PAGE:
So Ray came along at the perfect time. Not so much a collection of songs as scenes snatched from a mini-verse you hung out in, Ray's world almost precisely resembled the new one I was fumbling into. It was peopled by likeable college dropouts who did all the same stuff my friends and I did (or wanted to), but with a reckless disregard for tomorrow's 9am philosophy lecture which we didn't possess. They fell in and out of love with each other, cooked badly as a metaphor for their disordered lives, took drugs, stayed up all night and endlessly repeated the same stories. Ray was a perfect slacker soap opera with its own cast of approximately sketched-out characters - Alison and Fiona and Angela and Frank - whose kitchens, couches and front porches formed a convincingly doped-out stage set under the ceiling fans and butterscotch street lamps of some nameless but familiar city. Ray's perfect pop songs were almost wastefully short, some under two minutes in length, the whole album clocking in at less than half an hour, like an Electric Kool-Aid episode of Friends in which the characters are cooler, more confused and take drugs instead of drinking coffee.
Intoxicated and intoxicating, Ray's blink-and-you'll-miss-it impenetrability kept me coming back again and again from the moment I first heard it. And as its quirky little snapshots weren't over-exposed in the way Teen Spirit or Lithium were on Nineties MTV, Ray surprises me even now in a way that Nevermind can't. Arriving at a watershed moment in my life and then just sort of hanging around, Ray is a flatmate who crashed on my couch for a week and then never left.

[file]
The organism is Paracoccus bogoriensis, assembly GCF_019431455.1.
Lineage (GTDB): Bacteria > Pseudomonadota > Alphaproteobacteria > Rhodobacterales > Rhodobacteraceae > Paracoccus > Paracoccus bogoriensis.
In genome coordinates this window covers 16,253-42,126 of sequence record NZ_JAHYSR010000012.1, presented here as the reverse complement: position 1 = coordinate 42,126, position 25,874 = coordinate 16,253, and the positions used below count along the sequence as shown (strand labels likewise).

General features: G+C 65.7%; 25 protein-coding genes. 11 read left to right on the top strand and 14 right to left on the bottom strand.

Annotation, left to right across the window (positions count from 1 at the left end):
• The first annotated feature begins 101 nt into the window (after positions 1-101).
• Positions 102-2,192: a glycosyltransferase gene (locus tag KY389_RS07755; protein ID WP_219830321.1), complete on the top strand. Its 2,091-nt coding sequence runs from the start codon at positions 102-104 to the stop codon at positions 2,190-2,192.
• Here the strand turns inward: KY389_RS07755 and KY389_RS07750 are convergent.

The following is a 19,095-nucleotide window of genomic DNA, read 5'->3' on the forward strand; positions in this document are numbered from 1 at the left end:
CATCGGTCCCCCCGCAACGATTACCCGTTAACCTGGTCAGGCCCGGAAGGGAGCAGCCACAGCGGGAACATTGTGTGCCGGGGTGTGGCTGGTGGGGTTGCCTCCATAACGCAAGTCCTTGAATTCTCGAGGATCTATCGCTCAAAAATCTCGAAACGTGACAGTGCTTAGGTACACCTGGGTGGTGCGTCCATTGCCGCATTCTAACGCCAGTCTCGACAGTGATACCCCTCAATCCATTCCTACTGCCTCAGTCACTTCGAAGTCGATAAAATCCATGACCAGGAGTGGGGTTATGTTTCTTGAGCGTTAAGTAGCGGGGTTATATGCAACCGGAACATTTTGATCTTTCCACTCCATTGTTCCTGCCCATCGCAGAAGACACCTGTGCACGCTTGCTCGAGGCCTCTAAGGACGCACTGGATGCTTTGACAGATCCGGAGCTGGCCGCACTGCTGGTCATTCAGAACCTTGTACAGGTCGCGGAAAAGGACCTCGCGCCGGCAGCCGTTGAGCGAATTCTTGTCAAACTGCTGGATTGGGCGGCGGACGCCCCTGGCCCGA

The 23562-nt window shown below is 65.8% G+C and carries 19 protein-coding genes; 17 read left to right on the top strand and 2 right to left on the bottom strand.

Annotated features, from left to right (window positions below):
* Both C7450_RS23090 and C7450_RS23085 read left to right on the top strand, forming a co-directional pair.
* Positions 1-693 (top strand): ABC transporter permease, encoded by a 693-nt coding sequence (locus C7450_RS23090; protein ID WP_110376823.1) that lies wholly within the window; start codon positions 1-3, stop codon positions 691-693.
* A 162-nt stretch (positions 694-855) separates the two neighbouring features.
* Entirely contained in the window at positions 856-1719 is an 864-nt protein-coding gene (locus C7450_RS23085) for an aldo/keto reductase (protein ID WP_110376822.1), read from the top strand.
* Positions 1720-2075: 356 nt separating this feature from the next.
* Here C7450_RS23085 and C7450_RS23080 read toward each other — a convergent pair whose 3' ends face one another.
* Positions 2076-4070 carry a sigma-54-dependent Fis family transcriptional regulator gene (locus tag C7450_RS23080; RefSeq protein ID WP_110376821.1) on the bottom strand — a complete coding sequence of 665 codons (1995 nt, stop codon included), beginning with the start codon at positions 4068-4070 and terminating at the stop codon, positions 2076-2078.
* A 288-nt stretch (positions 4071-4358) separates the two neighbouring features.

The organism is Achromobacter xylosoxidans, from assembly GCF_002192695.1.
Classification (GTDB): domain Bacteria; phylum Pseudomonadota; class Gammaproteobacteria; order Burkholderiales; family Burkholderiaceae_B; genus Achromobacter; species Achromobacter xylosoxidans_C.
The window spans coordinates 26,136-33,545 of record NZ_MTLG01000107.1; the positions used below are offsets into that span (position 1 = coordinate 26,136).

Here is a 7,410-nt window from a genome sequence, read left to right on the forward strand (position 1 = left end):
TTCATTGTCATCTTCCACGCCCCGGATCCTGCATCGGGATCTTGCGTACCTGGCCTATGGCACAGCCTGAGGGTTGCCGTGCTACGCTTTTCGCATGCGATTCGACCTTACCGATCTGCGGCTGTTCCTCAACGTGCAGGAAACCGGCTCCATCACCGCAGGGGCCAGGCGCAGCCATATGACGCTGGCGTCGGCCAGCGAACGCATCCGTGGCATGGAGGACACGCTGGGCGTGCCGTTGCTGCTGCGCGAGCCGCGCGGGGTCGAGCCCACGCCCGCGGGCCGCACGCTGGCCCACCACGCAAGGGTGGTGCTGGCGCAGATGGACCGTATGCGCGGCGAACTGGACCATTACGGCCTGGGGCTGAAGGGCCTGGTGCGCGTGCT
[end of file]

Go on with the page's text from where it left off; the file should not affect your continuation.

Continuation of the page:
Opening track Rockin' Stroll is a romper-suited, child's-eye view of this world from a pram. Album centrepiece My Drug Buddy is a Hammond-soaked amble by two junkie friends through Sydney's Newtown district until daylight, startled by cars as they fly up King Street. Alison's Starting to Happen is about noticing a girl 'in that way' for the first time, while Kitchen is the opening scene of an illicit affair between friends. Album closer Frank Mills, a goofy acoustic cover of the song from the musical Hair, is a touching appeal for help finding a lost friend. The eponymous Ray receives only a cameo role on the title track, enigmatic like Virginia Woolf in an Edward Albee play.
But Ray is no concept album, not like Tommy or The Wall. Shades maybe of The Kinks' Village Green Preservation Society in its character sketches and story-telling, albeit in an urban setting. Sonically coherent and melodically accessible in a way the Lemonheads never had been previously, its 12 little songs are lyrically opaque, connected only as you might connect overheard conversations walking through a city at night. There's no narrative arc, no recurring plotline, no reprise and no resolution; Ray is a chance and cobbled storyboard, familiar but removed like an armful of Polaroids fanned out on a friend-of-a-friend's living room floor. It has been a firm and faithful companion over the years.
So here I am, a standing refutation of the old cliché that men never remember their anniversaries. Happy anniversary Ray - I love you like a brother.
Chris' book Live Fast, Die Young: Misadventures in Rock & Roll America can be purchased from his Amazon page.